Preparing your vehicle for a snow storm
Being a Seattle snow accident attorney I understand how dangerous the roads can be and would like to offer a few tips to help prepare you for the stormy winter that lies ahead.
- Wiper blades: Make sure your windshield wiper blades are in proper working condition. Your wiper blades should remove all water in its path if they are working properly. You may also consider purchasing winter wiper blades which are made to handle higher amounts of precipitation. You can get these blades at any auto parts store, and they will put the new blades on your vehicle.
- Keep your car in good repair: Make sure your car has been serviced recently. Check your fluids, particularly the anti-freeze. Get your oil changed regularly, and even consider using winter oil in your car which is built to withstand lower temperatures.
- Keep an emergency kit: It should include a flashlight, and flares, non perishable food such as granola bars and extra bottles of water. Blankets and spare clothing are also good to have so you may keep warm.
- Check your tires: Winter tires are essential for the increased precipitation as they provide better traction on wet and slick roads. Use this tire selection guide to help ensure your vehicle is running properly.
- Tire selection guide: I know quite a few of us living in Western Washington use all-weather tires since the weather is typically mild enough to avoid buying a separate set. With this winter gearing up to be wet, cold and stormy, however, I suggest everyone look into the different options available and check their tread to make sure they have plenty of traction on the winter roads.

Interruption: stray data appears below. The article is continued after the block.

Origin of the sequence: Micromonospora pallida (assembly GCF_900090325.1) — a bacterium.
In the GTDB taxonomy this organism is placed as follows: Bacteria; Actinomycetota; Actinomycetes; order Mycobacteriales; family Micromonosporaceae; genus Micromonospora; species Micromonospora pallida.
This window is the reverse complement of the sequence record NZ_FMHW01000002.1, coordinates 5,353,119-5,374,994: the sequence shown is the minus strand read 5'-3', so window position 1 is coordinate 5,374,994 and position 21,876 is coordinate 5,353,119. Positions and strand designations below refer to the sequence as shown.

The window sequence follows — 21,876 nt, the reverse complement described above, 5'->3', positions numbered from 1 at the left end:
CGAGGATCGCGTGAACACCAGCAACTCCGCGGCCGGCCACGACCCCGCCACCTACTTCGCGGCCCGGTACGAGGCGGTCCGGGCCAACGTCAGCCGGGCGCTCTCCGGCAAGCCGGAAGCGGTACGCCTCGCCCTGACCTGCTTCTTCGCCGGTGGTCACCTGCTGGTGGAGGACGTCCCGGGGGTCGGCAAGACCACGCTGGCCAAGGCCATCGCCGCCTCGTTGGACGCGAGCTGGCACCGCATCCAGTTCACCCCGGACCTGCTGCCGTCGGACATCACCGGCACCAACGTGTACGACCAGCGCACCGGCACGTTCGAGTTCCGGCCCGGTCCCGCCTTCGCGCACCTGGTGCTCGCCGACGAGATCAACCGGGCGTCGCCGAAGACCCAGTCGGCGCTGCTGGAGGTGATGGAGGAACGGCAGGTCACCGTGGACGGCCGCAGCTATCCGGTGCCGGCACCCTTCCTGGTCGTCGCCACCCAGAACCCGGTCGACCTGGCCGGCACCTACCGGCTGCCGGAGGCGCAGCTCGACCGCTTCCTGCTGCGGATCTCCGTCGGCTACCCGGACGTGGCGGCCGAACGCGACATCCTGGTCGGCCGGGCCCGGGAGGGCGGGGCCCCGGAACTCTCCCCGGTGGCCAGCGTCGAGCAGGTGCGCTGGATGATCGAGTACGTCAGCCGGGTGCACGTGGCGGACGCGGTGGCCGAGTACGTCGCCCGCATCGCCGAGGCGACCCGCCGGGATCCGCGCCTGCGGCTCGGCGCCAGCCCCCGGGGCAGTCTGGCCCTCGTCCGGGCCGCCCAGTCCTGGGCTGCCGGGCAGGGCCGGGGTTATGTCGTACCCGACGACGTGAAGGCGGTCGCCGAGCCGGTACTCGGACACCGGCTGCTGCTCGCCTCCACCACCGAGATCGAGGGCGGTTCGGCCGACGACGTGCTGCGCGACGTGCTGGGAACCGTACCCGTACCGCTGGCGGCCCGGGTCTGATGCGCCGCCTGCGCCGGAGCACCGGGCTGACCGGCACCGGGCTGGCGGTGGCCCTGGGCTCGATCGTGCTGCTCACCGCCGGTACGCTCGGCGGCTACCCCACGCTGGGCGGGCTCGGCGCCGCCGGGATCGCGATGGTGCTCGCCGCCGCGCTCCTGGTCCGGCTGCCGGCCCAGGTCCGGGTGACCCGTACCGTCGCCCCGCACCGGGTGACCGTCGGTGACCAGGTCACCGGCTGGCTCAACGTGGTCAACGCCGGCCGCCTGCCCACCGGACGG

Believe it or not, winter tires and summer tires are not simply a marketing ploy to make you spend more money. Each type of tire is built differently and functions better in certain conditions. Summer tires have less tread and do better on dry, warm surface, while winter tires have thicker tread and are able to grip wet or slick surfaces. All-weather tires get good performance in many weather conditions, but do not perform well when the weather is at its worst, so you may consider getting a set of winter tires to prepare for the approaching cold.
What level of tread?
The legal tread requirement is 2/32”, meaning you need to have more than 2/32” thickness of tread left on your tire. If you are driving in harsh weather conditions, however, 2/32” of tread is not adequate.For rainy or wet roads at 4/32” of tread you need to replace your tires so you will have adequate traction on the slick roads. On snowy or icy roads you should replace your tires when the tread gets down to 6/32”.
How Do You Measure Tread?
If you don’t have a tire tread depth gauge, some spare change will do just the trick.
Accidents happen. Be prepared. Read our free book.
Driving is one of the riskiest activities most of us will ever do on a day to day basis. It pays to be knowledgable about what to do if you are the victim of an accident. Seattle personal injury attorney Jason Epstein has worked on behalf of auto accident injury victims for a decade and has collected his depth of experience into an easy to read guide, free for Washington State residents, The Truth About Washington Auto Accidents. Learn about the kind of insurance coverage you should ask for, how to deal with insurance adjusters in the event of an accident, and much more. Order online here.